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Member Research and Reports

Member Research and Reports

Anti-Asthma Drugs Taken During Pregnancy Associated With Autism Risk, Drexel Researchers Find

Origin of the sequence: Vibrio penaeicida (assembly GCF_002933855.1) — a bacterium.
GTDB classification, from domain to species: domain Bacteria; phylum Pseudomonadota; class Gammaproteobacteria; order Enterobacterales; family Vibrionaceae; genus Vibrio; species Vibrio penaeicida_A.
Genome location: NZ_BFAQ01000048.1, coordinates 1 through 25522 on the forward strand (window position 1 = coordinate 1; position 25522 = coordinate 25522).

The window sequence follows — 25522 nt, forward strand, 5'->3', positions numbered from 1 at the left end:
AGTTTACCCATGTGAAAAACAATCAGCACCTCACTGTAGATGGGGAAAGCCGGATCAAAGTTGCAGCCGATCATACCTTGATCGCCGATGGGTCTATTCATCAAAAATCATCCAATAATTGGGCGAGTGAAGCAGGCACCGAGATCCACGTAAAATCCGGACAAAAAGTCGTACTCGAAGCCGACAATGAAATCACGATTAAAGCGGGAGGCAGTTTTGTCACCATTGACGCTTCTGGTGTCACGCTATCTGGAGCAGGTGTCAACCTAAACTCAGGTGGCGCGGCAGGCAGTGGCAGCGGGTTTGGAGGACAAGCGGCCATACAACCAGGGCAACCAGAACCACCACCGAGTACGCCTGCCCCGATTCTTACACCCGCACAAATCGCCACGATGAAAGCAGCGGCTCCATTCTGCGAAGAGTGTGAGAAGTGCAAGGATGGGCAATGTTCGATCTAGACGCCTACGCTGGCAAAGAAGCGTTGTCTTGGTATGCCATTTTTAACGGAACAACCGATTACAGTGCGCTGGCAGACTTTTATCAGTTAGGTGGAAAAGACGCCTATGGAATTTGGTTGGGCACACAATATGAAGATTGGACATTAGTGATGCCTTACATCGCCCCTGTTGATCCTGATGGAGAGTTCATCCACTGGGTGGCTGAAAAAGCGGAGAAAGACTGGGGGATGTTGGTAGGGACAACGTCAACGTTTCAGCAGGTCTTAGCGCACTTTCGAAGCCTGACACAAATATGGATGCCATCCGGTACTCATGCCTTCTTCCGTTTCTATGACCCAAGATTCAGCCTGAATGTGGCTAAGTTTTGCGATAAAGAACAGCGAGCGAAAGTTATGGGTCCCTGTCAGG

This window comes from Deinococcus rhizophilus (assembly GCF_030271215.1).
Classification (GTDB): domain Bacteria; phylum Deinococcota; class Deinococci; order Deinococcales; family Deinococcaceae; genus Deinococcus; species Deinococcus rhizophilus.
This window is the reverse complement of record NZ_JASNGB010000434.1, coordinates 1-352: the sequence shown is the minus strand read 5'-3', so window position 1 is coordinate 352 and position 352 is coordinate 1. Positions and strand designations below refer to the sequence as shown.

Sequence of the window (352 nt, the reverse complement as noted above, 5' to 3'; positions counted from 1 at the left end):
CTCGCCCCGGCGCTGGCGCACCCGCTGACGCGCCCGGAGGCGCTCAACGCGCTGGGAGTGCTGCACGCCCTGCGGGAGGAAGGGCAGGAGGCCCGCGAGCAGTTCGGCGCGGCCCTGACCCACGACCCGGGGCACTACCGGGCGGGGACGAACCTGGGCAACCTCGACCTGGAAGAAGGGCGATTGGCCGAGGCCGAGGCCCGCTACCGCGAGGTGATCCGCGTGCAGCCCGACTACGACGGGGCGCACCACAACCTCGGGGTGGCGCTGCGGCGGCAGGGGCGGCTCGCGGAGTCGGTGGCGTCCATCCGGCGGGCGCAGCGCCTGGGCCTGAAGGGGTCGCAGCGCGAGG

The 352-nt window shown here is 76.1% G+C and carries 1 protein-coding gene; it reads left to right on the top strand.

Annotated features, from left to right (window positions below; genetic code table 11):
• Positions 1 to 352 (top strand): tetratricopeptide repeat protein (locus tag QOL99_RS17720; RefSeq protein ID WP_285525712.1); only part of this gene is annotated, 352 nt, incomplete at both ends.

Taking certain asthma medication during pregnancy appears to be associated with an increased risk that the child will develop autism, according to a recently published study at Drexel University Dornsife School of Public Health. Looking at birth records from Denmark dating between 1997 and 2007, it was determined children whose mothers took ß-2-andrenergic receptor (B2AR) agonist drugs during pregnancy were 30 percent more likely to be eventually diagnosed with autism spectrum disorder. However, the research team estimated that less than one percent of the autism spectrum disorder diagnoses in the entire population of the study (roughly 628,000 children) could be attributed to B2AR agonist drugs exposure. Uncontrolled asthma in pregnancy “has been associated with poor birth outcomes,” according to the study, so completely halting the use of B2AR drugs may not be the perfect solution. “Newly pregnant women taking medication for asthma or other conditions need to work closely with their health care provider to weigh the benefits of continuing medication use against possible risks,” said Dr. Craig Newschaffer, professor in the Dornsife School of Public Health, and the director of the A.J. Drexel Autism Institute, a co-author of the paper, which was published in the February edition of Pediatrics. Dr. Nicole Gidaya, a doctoral alumna of Drexel’s Dornsife School of Public Health and the lead author of the study, noted “further research is needed before these results are taken into clinical consideration in the course of prenatal care.”